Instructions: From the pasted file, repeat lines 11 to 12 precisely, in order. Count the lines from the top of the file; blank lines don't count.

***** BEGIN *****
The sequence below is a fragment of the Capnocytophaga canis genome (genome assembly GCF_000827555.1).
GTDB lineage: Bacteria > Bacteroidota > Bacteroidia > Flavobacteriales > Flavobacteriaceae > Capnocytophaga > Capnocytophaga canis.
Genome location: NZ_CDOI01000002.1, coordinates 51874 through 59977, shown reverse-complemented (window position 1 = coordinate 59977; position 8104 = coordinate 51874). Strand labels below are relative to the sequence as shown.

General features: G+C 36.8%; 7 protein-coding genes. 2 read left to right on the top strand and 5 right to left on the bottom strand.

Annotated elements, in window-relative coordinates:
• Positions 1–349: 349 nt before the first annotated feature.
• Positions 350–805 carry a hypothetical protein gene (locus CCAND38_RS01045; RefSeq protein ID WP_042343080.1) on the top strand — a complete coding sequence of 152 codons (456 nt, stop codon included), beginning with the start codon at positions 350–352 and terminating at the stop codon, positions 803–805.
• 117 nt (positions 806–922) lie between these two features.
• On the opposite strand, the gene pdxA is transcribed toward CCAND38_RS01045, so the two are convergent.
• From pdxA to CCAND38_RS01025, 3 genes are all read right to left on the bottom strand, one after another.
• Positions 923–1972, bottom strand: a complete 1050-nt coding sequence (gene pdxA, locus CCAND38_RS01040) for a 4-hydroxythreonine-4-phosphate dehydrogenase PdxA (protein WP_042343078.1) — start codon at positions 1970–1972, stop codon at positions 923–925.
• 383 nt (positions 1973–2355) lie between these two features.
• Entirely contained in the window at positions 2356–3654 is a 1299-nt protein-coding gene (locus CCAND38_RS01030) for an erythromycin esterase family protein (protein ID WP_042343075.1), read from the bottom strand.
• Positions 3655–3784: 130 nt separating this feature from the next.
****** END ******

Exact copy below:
• Positions 923–1972, bottom strand: a complete 1050-nt coding sequence (gene pdxA, locus CCAND38_RS01040) for a 4-hydroxythreonine-4-phosphate dehydrogenase PdxA (protein WP_042343078.1) — start codon at positions 1970–1972, stop codon at positions 923–925.
• 383 nt (positions 1973–2355) lie between these two features.